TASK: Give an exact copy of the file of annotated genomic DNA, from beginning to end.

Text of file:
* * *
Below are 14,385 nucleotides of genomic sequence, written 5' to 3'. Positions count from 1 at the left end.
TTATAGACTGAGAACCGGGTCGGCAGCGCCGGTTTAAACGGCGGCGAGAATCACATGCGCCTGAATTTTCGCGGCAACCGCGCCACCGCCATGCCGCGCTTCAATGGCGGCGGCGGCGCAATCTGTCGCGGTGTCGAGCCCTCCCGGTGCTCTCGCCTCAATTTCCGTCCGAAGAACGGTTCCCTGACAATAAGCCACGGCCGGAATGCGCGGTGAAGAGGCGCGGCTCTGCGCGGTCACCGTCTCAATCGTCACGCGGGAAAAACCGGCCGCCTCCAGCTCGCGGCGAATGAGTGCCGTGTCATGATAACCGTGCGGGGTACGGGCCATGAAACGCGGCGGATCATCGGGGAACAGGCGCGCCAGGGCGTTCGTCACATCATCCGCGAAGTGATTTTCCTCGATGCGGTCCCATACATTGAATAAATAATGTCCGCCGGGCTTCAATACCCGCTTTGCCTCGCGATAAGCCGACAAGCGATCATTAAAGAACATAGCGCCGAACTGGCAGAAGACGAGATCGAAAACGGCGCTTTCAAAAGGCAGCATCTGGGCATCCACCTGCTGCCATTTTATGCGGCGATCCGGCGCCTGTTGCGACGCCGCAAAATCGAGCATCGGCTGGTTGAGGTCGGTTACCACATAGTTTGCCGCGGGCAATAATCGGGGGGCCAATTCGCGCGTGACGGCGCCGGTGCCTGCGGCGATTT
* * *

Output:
Below are 14,385 nucleotides of genomic sequence, written 5' to 3'. Positions count from 1 at the left end.
TTATAGACTGAGAACCGGGTCGGCAGCGCCGGTTTAAACGGCGGCGAGAATCACATGCGCCTGAATTTTCGCGGCAACCGCGCCACCGCCATGCCGCGCTTCAATGGCGGCGGCGGCGCAATCTGTCGCGGTGTCGAGCCCTCCCGGTGCTCTCGCCTCAATTTCCGTCCGAAGAACGGTTCCCTGACAATAAGCCACGGCCGGAATGCGCGGTGAAGAGGCGCGGCTCTGCGCGGTCACCGTCTCAATCGTCACGCGGGAAAAACCGGCCGCCTCCAGCTCGCGGCGAATGAGTGCCGTGTCATGATAACCGTGCGGGGTACGGGCCATGAAACGCGGCGGATCATCGGGGAACAGGCGCGCCAGGGCGTTCGTCACATCATCCGCGAAGTGATTTTCCTCGATGCGGTCCCATACATTGAATAAATAATGTCCGCCGGGCTTCAATACCCGCTTTGCCTCGCGATAAGCCGACAAGCGATCATTAAAGAACATAGCGCCGAACTGGCAGAAGACGAGATCGAAAACGGCGCTTTCAAAAGGCAGCATCTGGGCATCCACCTGCTGCCATTTTATGCGGCGATCCGGCGCCTGTTGCGACGCCGCAAAATCGAGCATCGGCTGGTTGAGGTCGGTTACCACATAGTTTGCCGCGGGCAATAATCGGGGGGCCAATTCGCGCGTGACGGCGCCGGTGCCTGCGGCGATTT